“And he woke up and rebuked the wind and said to the sea, Quiet now! Be calm!”
Monday, 21 June 2021
In the gospel of Sunday, we read how Jesus and his disciples, after a long day of preaching and teaching, get into the boat to cross over to the other side. And we read that they took him “just as he was” (probably meaning without the benefit of food or drink). The boats began to cross the lake, and he fell asleep after a long day of preaching and teaching.
Then we hear that a storm arose, something quite common on the Sea of Galilee. The lake is small, but because of the mountains all around and the lake itself is very low – 680 feet below sea level. The difference in height between the lake’s surface and the surrounding mountains, some over 2000 feet high, creates large temperature and pressure changes. This results in strong winds dropping to the sea, funnelled through the hills. When the contrasting winds meet, a violent storm can arise. So too on this occasion. The waves were breaking into the boat “so that it was almost swamped”. And yet Jesus was in the stern, his head on a cushion, asleep. It is a very graphic description, a very personal one. Who remembered that? The disciples must have. A very human, very tender picture of a man, exhausted after a long day’s work, fast asleep in a boat, his head on a cushion.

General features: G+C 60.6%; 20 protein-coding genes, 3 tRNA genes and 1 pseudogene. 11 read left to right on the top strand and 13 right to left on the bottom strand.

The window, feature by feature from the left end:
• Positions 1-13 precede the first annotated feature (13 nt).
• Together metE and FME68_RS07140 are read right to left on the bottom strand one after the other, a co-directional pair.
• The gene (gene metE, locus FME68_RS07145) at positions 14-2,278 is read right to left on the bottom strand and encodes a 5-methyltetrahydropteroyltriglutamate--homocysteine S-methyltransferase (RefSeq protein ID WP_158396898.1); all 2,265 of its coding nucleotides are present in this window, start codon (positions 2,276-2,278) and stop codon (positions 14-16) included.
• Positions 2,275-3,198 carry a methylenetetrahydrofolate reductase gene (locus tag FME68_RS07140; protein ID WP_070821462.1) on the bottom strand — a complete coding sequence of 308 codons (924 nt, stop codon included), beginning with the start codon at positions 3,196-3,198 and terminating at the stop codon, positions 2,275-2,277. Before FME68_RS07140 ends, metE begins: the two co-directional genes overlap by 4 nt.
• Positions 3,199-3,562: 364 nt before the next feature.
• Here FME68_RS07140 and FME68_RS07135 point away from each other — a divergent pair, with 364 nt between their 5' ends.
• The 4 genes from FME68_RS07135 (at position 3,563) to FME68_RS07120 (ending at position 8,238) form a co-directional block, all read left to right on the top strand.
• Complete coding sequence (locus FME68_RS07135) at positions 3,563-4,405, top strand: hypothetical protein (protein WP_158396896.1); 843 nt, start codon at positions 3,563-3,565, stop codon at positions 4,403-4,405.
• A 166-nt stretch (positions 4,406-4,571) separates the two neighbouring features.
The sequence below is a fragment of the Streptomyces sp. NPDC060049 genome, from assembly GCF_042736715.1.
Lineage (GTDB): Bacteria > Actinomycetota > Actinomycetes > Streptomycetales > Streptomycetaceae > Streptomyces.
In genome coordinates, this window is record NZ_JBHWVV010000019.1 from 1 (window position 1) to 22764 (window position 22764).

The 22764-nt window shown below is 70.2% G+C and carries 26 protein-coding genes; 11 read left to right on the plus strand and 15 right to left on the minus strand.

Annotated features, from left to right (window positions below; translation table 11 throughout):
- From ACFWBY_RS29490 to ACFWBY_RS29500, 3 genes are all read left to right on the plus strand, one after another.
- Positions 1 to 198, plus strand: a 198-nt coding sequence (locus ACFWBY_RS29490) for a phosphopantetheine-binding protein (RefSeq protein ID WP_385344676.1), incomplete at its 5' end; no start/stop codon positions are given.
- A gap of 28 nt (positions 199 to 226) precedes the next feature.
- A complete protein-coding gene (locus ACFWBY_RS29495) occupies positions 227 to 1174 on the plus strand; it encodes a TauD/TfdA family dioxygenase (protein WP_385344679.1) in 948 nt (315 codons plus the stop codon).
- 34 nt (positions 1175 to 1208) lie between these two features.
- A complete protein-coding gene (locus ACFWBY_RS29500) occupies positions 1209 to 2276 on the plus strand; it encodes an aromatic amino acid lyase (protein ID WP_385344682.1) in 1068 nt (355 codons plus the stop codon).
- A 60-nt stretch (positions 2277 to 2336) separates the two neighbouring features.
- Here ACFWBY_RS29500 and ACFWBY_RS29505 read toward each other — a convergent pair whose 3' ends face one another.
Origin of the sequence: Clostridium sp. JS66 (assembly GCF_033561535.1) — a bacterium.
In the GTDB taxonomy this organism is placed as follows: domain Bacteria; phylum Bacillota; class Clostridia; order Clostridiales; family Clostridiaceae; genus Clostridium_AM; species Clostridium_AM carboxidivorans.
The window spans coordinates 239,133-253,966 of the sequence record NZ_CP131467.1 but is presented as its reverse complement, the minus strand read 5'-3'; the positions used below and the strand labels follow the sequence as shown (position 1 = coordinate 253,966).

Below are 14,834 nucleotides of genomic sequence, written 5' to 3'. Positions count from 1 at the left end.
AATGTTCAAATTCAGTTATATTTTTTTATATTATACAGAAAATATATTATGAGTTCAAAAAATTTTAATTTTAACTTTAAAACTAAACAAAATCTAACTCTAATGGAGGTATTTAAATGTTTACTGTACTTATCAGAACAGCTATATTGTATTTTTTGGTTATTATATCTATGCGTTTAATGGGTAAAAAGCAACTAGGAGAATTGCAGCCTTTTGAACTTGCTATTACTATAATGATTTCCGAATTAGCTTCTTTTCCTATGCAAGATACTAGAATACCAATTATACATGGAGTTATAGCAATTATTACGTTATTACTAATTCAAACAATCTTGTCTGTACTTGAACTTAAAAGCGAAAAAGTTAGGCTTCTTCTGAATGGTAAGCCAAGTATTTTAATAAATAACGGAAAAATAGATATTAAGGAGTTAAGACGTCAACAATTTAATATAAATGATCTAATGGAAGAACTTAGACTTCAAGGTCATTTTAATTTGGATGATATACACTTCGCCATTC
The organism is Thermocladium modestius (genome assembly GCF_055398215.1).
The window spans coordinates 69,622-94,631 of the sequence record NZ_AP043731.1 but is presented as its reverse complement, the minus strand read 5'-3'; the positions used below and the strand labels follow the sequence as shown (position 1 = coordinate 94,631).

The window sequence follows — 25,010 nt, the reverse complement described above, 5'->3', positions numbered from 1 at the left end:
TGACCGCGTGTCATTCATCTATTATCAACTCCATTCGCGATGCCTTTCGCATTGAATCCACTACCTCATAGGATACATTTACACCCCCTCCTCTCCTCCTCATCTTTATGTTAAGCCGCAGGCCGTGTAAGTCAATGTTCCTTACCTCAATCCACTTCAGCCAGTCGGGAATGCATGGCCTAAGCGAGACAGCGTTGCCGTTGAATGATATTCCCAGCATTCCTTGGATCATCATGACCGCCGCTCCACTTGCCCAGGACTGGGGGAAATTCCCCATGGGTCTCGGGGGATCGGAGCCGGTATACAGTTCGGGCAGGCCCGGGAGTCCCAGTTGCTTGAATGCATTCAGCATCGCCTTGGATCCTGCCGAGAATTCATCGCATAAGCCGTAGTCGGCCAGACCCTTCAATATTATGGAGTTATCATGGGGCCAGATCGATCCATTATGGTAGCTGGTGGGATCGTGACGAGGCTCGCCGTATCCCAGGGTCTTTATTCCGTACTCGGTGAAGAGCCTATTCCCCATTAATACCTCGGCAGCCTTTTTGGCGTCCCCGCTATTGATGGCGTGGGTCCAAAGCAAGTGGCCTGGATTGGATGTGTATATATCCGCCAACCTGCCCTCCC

They wake him and accuse him of not caring, which is a strange reaction. Of course, a man asleep cannot be aware of what is happening! And then this wonderful thing: he rebukes the wind and the sea with the words” Quiet now! Be calm!” Some commentators have said that maybe it was just his calmness that restored them to calm. But we read further that the wind dropped and all was calm again. And they said to one another: “who can this be? Even the wind and the sea obey him!”
This past Sunday we celebrated World Refugee Day. We remembered the millions of women, children and men around the world who are forced to leave their homes because of violence, persecution, crime, hunger or destitution, and seek shelter in other countries and places. None of them leaves because they want to. They often leave at a minute’s notice, carrying nothing but their children and the clothes on their backs. They leave terrified, anxious, bewildered and heartsore.
The gospel of the Storm at Sea is a very apt one for this Sunday, for many of them find themselves cast adrift on the waves, sometimes literally in the Mediterranean, sometimes figuratively in turmoil in strange lands. Jesus stands among them and calms the storm, makes the winds cease, and the waves stop crashing into the boat. Often he does this through other people, the aid workers, the international agencies, the kind hosts who take people in. Without them, those who flee would not experience the calming effect of the Lord.
What is my attitude towards those who are refugees? Do I resent their presence? Do I receive and welcome them as Jesus does? Do I welcome, protect, promote and integrate them (in the words of Pope Francis)? Do I help to calm the storm by my words and actions?